Nukewatch Quarterly Winter 2020-2021
The Kings Bay Plowshares 7 got inside the world’s largest nuclear submarine base—Naval Station Kings Bay, in Georgia—and poured blood, painted messages, hung banners, and damaged several objects there including nuclear weapons sculptures that the seven condemned as “false idols.” The reference is to the Old Testament declaration that “those who worship inanimate idols will be like them, unseeing, unfeeling, unable to hear the truth.” The seven chose April 4, 2018, for their radical action, the 50th anniversary of the assassination of Dr. Martin Luther King, Jr.
In October 2019, the seven were convicted in federal court of felony sabotage and damage to property.
In June, defendant Elizabeth McAlister, 81, of New London, Connecticut, and a founder of both Jonah House in Baltimore and the Plowshares Movement, was sentenced by US District Judge Lisa Godbey Wood to time served after spending more than 17 months in jail awaiting trial. Liz was also sentenced to three years of probation, and ordered to pay $33,501 restitution to be shared jointly with the six other defendants.
On November 12, via video conference, Carmen Trotta, 58, of the New York City Catholic Worker was sentenced to 14 months in prison, and Clare Grady, 62, was sentenced to one year and one day in prison. The additional day means Clare will be eligible for time off for good behavior while in prison. Carmen and Clare were also ordered to serve three years of probation, and to “jointly and singly” pay restitution of $33,501.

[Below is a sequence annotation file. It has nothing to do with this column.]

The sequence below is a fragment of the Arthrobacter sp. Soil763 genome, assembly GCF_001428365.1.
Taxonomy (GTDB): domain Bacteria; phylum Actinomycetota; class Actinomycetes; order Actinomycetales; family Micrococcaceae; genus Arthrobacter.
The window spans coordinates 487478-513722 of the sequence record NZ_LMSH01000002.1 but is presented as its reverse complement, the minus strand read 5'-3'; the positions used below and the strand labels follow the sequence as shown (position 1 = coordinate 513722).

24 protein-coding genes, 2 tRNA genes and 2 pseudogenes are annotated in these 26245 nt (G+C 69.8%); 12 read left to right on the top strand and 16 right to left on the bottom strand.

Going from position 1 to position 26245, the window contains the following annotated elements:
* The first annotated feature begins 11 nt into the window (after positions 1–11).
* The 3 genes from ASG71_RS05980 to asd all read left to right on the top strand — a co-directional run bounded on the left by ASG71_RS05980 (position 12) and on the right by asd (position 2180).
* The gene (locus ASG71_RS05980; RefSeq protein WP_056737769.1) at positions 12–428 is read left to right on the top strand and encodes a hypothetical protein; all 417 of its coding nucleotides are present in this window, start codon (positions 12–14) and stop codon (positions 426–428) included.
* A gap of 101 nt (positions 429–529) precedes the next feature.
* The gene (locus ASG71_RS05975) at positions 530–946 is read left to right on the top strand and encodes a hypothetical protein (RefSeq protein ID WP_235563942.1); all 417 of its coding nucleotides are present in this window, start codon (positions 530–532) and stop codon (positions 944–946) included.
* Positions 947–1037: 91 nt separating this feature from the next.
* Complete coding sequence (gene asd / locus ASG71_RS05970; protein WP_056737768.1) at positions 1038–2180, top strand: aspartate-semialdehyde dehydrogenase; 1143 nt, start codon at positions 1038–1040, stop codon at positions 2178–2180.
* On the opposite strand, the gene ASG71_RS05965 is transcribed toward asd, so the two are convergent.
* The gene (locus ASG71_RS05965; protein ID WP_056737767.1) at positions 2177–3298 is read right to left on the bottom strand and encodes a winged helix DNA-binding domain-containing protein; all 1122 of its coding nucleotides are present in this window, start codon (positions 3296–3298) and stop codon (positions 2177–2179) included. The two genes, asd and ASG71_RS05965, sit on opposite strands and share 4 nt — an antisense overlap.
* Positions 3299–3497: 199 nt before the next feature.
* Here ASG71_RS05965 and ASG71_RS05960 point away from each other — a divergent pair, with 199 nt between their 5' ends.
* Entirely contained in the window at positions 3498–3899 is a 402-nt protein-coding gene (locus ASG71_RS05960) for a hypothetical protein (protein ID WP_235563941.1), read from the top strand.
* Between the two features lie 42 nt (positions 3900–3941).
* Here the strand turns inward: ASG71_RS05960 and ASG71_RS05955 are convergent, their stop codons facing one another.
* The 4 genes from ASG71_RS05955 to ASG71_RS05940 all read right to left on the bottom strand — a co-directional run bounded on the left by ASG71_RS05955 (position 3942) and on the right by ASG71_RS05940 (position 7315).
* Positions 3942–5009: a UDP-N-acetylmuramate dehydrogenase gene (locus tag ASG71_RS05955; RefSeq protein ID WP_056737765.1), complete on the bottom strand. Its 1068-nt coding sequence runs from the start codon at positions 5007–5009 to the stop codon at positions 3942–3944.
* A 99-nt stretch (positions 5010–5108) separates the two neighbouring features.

On November 13, Martha Hennessy, 62, also of the New York City Catholic Worker, was sentenced to 10 months incarceration, three years probation, and restitution.
Fr. Steve Kelly, 71, a Catholic priest from California, has been incarcerated in Georgia jails ever since the action (32 months) for refusing to accept the conditions demanded for pre-trial release. Steve was sentenced October 15 by the same judge who gave him 33 months in prison, three years probation, and restitution. With the time he’s already served, and with credit for “good time,” Steve would normally be released. However, he faces additional prison for an alleged probation violation stemming from protests at the Bangor Trident sub base in Washington State. He will likely be transferred from Georgia to Washington State to face the judge there.
On October 16, Patrick O’Neill, 64, a Catholic Worker from Garner, North Carolina, was sentenced to 14 months in prison, restitution, and three years of probation. Independently of the others, Patrick, the father of six children, has appealed the sentence.
Sentencing for the 7th defendant, Mark Colville, 59, a Catholic Worker from New Haven, Connecticut, is scheduled for December 18. Mark has refused to travel to Georgia because of the coronavirus and has insisted on his constitutional right to be sentenced in person before the court.
All seven defendants delivered personal sentencing statements to the court, and we share that of Fr. Steve Kelly, below.